“We’ve had high-stakes testing, really, since the 1970s in some states,” said Dr. Koretz. “We’ve had maybe six good studies that ask: ‘If the scores go up, can we believe them? Or are people taking shortcuts?’ And all of those studies found really substantial inflation of test scores.
“In some cases where there were huge increases in test scores, the kids didn’t actually learn more at all. If you gave them another test, you saw no improvement.”
There is not enough data available to determine how widespread this problem is. “We know it doesn’t always happen,” said Dr. Koretz. “But we know it often does.”
He said his big concern is where this might be happening. “There are a lot of us in the field,” he said, “who think that if we ever really looked under the covers, what we’d find is that the shortcuts are particularly prevalent in lower-achieving schools, just because the pressure is greater, the community supports are less and the kids have more difficulties. But we don’t know.”
One aspect of the No Child Left Behind law that doesn’t get enough attention is that while it requires states to make progress toward student proficiency in reading and math, it leaves it up to the states themselves to define “proficiency” and to create the tests that determine what constitutes progress.
That’s absurd. With no guiding standard, the states’ tests are measurements without meaning.
A study released last week by the Thomas B. Fordham Institute and the Northwest Evaluation Association found that “improvements in passing rates on state tests can largely be explained by declines in the difficulty of those tests.”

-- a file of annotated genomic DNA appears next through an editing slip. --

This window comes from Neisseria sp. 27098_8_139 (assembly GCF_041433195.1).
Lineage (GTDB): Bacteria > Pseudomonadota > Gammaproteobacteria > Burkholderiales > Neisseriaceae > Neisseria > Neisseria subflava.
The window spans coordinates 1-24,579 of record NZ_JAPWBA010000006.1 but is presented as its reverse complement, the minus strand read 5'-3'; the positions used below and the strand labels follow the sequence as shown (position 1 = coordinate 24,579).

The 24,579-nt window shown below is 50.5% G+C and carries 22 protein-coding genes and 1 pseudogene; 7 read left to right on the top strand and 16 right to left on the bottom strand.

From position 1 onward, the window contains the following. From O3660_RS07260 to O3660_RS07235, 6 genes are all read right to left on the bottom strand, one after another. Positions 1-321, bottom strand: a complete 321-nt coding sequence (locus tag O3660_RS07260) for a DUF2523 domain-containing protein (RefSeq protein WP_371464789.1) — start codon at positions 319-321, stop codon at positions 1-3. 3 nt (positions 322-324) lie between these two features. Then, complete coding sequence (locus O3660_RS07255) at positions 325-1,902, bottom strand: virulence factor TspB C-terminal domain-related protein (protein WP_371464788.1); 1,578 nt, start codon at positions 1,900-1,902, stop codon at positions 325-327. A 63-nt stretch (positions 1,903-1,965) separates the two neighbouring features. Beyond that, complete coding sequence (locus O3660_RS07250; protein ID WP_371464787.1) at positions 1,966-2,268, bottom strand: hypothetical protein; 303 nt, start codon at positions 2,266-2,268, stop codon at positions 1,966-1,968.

The people in charge of most school districts would rather jump from the roof of a tall building than allow an unfettered study of their test practices. But that kind of analysis is exactly what’s needed if we’re to get any real sense of how well students are doing.
Five years ago, President Bush and many others who had little understanding of the best ways to educate children were crowing about the prospects of No Child Left Behind. They were warned then about the dangers of relying too much on test scores.
But those warnings didn’t matter in an era in which reality was left behind.
“No longer is it acceptable to hide poor performance,” said Mr. Bush, as if those who were genuinely concerned about the flaws in his approach were in favor of poor performance.
During my interview with Dr. Koretz, he noted that by not rigorously analyzing the phenomenon of high-stakes testing, “we’re creating an illusion of success that is really nice for everybody in the system except the kids.”
That was a few days before the release of the Fordham Institute Study, which used language strikingly similar to Dr. Koretz’s. The study asserted that the tests used by states to measure student progress under No Child Left Behind were creating “a false impression of success.”